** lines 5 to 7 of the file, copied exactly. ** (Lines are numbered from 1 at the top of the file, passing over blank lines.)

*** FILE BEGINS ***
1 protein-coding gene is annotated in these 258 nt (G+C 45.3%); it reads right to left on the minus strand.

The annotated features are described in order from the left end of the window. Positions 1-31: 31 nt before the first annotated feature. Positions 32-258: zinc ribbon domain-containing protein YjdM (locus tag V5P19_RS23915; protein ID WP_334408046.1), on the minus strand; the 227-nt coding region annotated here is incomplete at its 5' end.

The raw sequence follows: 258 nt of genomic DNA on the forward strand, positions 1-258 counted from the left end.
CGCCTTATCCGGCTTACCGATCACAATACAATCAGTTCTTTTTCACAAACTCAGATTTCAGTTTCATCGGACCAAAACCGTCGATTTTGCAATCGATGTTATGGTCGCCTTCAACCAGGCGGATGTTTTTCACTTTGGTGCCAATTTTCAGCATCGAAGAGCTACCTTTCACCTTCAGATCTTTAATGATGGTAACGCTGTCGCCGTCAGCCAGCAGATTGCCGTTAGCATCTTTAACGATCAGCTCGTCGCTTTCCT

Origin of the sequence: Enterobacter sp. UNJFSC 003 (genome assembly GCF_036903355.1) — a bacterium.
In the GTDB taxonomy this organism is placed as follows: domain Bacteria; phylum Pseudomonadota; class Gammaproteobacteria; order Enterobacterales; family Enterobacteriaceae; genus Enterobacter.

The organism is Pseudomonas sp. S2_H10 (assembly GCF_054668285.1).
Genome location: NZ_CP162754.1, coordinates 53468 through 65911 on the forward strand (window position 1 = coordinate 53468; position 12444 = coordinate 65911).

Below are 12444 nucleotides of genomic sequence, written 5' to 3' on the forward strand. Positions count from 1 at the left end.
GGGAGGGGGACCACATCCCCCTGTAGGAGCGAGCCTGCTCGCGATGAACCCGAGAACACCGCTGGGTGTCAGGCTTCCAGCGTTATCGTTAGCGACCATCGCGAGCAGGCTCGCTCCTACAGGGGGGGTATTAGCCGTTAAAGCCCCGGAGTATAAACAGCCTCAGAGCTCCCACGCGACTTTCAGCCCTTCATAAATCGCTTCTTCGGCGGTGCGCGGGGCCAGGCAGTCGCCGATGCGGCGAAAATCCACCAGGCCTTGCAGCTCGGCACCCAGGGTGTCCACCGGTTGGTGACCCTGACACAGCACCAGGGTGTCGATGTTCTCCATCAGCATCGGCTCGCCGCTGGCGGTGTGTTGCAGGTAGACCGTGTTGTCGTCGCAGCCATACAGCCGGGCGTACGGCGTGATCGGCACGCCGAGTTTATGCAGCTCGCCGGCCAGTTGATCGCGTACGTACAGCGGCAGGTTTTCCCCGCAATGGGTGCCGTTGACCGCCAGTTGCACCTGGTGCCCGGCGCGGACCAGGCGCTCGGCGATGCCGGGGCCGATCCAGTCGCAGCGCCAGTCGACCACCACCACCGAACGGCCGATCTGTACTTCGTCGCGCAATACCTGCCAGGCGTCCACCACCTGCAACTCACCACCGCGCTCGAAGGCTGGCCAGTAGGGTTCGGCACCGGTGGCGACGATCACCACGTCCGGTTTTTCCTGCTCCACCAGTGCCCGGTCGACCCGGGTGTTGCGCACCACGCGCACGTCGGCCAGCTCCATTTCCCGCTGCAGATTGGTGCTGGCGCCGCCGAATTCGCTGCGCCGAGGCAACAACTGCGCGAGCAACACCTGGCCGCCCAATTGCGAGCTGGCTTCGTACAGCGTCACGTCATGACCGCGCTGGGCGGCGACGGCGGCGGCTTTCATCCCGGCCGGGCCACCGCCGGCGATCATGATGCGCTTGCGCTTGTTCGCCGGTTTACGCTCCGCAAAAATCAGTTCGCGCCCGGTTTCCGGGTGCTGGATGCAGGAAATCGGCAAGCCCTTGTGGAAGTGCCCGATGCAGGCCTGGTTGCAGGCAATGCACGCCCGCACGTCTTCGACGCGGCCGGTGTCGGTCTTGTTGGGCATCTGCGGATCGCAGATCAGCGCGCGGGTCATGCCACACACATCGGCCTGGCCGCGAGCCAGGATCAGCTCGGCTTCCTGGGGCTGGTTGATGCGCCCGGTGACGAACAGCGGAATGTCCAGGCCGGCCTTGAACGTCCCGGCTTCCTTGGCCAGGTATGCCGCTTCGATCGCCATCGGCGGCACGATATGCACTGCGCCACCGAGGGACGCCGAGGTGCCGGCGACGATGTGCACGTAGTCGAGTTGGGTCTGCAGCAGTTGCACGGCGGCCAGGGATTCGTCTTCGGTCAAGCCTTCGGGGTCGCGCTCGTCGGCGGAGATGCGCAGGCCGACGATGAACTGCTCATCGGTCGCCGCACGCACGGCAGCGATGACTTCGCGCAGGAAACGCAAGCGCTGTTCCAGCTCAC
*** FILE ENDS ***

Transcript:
Origin of the sequence: Enterobacter sp. UNJFSC 003 (genome assembly GCF_036903355.1) — a bacterium.
In the GTDB taxonomy this organism is placed as follows: domain Bacteria; phylum Pseudomonadota; class Gammaproteobacteria; order Enterobacterales; family Enterobacteriaceae; genus Enterobacter.

The organism is Pseudomonas sp. S2_H10 (assembly GCF_054668285.1).